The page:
by Everett Hutt
February 26, 2008
The scene: an upscale restaurant with a serious wine list and a real sommelier (or at least a waiter/owner who knows his wines well). You have just spent a long time quizzing the waiter on the precise ingredients and preparation of each dish to make sure that you get exactly what you want.
When it comes time to select the wine, however, you confidently dismiss the sommelier and declare to your dinner companions: “I’ll choose.” Depending on your knowledge or luck, you might end up with a stunner. But you are just as likely to be disappointed by your choice.
Let’s face it. We’ve all been there. I am as guilty as the next person.
This paradox has long fascinated me. When it comes to food, we look intently at the menu and ask detailed questions, but when it comes to a wine list about which we may know next to nothing, we still insist on deciding.
If you really are a walking encyclopedia of wine knowledge, then you can, of course, look at the wine list and come up with a perfect pairing. Most of us, however, do not have that level of knowledge, yet we persist. Why? I suppose it is partly macho (if you are a man), partly embarrassment of not wanting to seem unsophisticated in front of friends, a date, or clients, and the biggest fear of all may be having little control over the sommelier ordering a wine that is too expensive for your budget.
One of my New Year’s resolutions last year was to give up this habit and trust in sommeliers. In the vast majority of cases, I have been very happy and even spent less than I otherwise would have.
The best example was a dinner last autumn at Pierre Gagnaire, a Michelin three-star restaurant in Paris (and my choice for the best restaurant in Paris). We were having a meal entirely focused on game meat, which I love, but which I do not eat often enough to have a perfect idea for pairings.
After lovingly admiring the telephone book-thick wine list for ten minutes, I simply asked the sommelier to “sélectionner un vin intéressant” to match our dinner. I did not even indicate a price (a fun, albeit risky venture considering there were many wines well over $1000 on the list). We were not disappointed.
The first wine was a 2004 Coteaux du Languedoc from Domaine de Montcalmès. This wine, made up of equal parts of the classic Rhône varietals — Syrah, Grenache, Mourvèdre — was a lovely lightly peppered wine. The tannins were extremely soft for such a young wine. It went beautifully with the assorted game starters, such as hare paté and pigeon livers. Best of all, it was fairly priced at $63.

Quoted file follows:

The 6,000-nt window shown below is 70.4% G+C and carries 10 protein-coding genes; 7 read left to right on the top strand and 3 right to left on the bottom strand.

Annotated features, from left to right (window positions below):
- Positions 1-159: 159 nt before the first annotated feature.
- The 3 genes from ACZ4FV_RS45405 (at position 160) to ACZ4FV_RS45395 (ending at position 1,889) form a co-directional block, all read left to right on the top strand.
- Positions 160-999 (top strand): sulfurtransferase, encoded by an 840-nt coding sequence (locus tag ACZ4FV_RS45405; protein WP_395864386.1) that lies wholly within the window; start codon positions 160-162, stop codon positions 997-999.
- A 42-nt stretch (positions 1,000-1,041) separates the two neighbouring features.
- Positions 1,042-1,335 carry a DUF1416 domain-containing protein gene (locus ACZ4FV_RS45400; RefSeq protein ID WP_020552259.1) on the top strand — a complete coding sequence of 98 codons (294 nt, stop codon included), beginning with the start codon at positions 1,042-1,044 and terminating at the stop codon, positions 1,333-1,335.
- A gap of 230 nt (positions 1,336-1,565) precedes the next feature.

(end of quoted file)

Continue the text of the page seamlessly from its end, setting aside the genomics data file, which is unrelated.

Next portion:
The second wine was a 2003 Côtes du Rhône-Villages from Domaine Réméjeanne. Their “Les Églantiers” red was a big, muscular classic Rhône mix of Syrah, Grenache and Mourvèdre. Due to the strong tannins, it was practically undrinkable alone, but when served with lièvre royal (hare stew), it matched the pungent flavors perfectly. But it did come with a hefty price tag of $91.
Of course, not everyone is dining at Michelin three-star establishments every day. But I have had a lot of success with smaller (and cheaper) eateries, too. Take Le Villaret, a lovely small bistro in the 11th arrondissement of Paris. It is a wonderful place for classic French bistro fare (lentil salad with goose gizzards, roasted leg of lamb with rosemary, etc.). The last time I went, the sommelier also favored a choice from Languedoc, a region whose wines have a high price quality ratio. The 2000 Coteaux du Languedoc Montpeyroux “L‘Ésprit de Font Claude” from Alain Chabanon boasted light mixed berry flavors. It went perfectly with our lamb, and it was only $65.
At one of the hottest new bistros in Paris, Afaria, I recently had a delicious multilayer blood sausage and potato cake with a mustard crust. I had no idea what to pair with it, but the waiter came to the rescue with a 2001 Pernand-Vergelesses 1er Cru “Ile des Vergelesses” de Louis Latour. This lovely Pinot Noir cut through the heavy (but delicious) blood sausage and, at $40.00 a bottle, it was light on the wallet, too.
Just in case you think sommeliers don’t know anything about white wines, dining at Gaya a few months ago, I was blown away by a pairing of a 2004 Côtes du Jura “Vigne des Voises” from Jean Rijckaert. This 100% Chardonnay Jura white cut the difference between the typically oxidized Jura wines and a more standard Chardonnay. It was perfect with the John Dory prepared with mountain herbs and root vegetables. And at $30 a bottle, the whole table walked away happy.
Despite my success with sommeliers, this does not mean you shouldn’t read the wine list. Indeed, I love to take the time to peruse a wine list. And if you have a real preference for red vs. white, Chardonnay vs. Sauvignon, new world vs. old world, you should definitely express it. Similarly, you can subtly suggest a price point to the sommelier. But the moral of the story is that if you are fortunate enough to find yourself dining in a restaurant of such high quality that it has a sommelier, leave the wine selection in his or her hands.
6, rue de Balzac
13, Rue Ternaux
15, rue Desnouettes
Photograph at top of the page of sommelier, Adrien Falcon.